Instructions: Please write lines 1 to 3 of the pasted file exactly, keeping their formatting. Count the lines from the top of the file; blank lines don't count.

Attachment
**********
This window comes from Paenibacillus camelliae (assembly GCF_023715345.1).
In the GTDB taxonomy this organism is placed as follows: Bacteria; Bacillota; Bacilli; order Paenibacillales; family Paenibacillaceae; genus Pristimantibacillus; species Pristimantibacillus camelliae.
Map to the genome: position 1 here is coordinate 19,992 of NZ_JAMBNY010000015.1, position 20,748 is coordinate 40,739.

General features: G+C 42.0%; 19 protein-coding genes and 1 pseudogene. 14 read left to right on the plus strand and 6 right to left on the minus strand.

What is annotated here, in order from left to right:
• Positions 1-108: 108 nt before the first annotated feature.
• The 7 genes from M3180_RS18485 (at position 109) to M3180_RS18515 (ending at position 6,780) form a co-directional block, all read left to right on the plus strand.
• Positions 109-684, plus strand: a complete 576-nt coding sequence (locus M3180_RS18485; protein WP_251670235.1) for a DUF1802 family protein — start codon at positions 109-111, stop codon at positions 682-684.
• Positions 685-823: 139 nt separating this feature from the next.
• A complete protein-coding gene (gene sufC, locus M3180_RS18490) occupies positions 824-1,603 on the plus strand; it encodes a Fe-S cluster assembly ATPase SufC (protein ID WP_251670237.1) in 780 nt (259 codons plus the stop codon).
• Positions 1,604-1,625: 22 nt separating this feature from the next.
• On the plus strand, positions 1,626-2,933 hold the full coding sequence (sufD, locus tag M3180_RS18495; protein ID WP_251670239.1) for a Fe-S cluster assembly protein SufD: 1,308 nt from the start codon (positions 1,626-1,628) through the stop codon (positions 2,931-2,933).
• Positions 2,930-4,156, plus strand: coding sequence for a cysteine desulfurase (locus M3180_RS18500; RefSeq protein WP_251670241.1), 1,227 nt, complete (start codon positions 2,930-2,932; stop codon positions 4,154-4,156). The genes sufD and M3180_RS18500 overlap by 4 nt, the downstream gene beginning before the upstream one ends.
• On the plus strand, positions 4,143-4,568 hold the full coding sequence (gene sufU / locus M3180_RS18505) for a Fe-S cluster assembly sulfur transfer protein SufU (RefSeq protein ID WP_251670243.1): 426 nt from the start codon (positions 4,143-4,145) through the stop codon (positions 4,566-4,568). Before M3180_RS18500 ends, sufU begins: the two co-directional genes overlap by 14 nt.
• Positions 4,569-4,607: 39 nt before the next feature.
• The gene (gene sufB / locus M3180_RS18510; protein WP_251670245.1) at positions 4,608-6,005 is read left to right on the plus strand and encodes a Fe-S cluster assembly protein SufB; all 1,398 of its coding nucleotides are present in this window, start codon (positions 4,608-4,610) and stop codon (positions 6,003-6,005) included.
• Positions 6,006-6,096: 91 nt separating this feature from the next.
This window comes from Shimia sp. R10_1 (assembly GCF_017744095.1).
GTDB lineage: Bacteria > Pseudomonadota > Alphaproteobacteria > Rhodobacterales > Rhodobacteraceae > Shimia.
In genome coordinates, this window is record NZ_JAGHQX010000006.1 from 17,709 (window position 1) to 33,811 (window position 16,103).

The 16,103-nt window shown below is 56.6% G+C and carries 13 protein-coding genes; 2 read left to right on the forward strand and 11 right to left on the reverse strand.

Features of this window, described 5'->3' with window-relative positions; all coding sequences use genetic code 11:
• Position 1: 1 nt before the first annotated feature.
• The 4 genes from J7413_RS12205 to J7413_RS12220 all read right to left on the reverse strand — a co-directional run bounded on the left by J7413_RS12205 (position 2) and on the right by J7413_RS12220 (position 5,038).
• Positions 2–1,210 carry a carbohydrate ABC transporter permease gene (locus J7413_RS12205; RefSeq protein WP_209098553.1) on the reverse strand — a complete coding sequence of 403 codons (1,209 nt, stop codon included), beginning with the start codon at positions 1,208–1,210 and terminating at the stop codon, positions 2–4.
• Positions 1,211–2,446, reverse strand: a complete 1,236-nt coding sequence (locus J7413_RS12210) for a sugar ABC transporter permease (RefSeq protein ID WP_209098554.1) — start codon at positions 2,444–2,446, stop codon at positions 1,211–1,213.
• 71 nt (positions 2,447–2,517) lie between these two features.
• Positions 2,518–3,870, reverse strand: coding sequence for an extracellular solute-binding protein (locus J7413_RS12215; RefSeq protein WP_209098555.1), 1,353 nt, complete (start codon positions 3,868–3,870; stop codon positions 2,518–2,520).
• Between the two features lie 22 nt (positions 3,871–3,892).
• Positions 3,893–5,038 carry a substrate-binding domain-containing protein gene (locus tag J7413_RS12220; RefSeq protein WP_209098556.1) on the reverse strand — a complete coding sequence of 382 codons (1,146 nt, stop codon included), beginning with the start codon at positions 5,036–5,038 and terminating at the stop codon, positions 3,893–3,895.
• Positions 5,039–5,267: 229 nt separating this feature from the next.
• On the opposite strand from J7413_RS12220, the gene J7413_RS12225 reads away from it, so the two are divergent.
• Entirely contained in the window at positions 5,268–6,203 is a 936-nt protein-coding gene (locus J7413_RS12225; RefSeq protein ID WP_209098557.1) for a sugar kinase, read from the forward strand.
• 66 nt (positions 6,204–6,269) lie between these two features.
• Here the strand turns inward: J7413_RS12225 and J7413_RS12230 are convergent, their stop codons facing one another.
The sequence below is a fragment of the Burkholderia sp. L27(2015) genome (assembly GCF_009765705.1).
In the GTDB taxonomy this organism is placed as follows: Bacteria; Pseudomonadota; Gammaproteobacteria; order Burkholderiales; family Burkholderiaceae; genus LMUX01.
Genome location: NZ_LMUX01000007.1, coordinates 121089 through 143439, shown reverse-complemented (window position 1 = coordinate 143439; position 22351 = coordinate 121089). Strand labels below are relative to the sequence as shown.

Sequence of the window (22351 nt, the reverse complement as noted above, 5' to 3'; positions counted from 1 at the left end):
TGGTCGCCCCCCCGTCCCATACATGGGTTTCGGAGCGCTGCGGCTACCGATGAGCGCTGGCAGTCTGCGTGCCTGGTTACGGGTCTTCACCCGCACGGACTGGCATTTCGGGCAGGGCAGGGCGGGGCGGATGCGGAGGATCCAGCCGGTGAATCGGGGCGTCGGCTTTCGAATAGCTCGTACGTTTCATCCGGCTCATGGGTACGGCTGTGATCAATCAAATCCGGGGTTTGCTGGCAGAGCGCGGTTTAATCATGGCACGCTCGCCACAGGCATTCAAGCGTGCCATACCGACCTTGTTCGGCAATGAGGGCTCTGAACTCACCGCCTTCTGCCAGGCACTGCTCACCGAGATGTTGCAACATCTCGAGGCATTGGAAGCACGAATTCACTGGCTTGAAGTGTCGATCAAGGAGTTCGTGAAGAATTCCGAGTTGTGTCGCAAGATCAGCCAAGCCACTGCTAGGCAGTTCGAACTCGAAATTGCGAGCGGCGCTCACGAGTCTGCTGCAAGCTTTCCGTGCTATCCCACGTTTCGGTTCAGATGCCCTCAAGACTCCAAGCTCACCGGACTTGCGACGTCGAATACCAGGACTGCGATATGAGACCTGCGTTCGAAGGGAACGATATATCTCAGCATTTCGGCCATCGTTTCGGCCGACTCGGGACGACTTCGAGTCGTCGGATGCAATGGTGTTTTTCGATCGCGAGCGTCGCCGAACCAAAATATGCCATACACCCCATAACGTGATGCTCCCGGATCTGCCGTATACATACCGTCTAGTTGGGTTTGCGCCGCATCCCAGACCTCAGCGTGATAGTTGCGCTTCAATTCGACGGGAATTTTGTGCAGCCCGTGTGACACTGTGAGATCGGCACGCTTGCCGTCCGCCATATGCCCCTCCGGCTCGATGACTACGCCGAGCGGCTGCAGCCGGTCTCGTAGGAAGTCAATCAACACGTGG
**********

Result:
This window comes from Paenibacillus camelliae (assembly GCF_023715345.1).
In the GTDB taxonomy this organism is placed as follows: Bacteria; Bacillota; Bacilli; order Paenibacillales; family Paenibacillaceae; genus Pristimantibacillus; species Pristimantibacillus camelliae.
Map to the genome: position 1 here is coordinate 19,992 of NZ_JAMBNY010000015.1, position 20,748 is coordinate 40,739.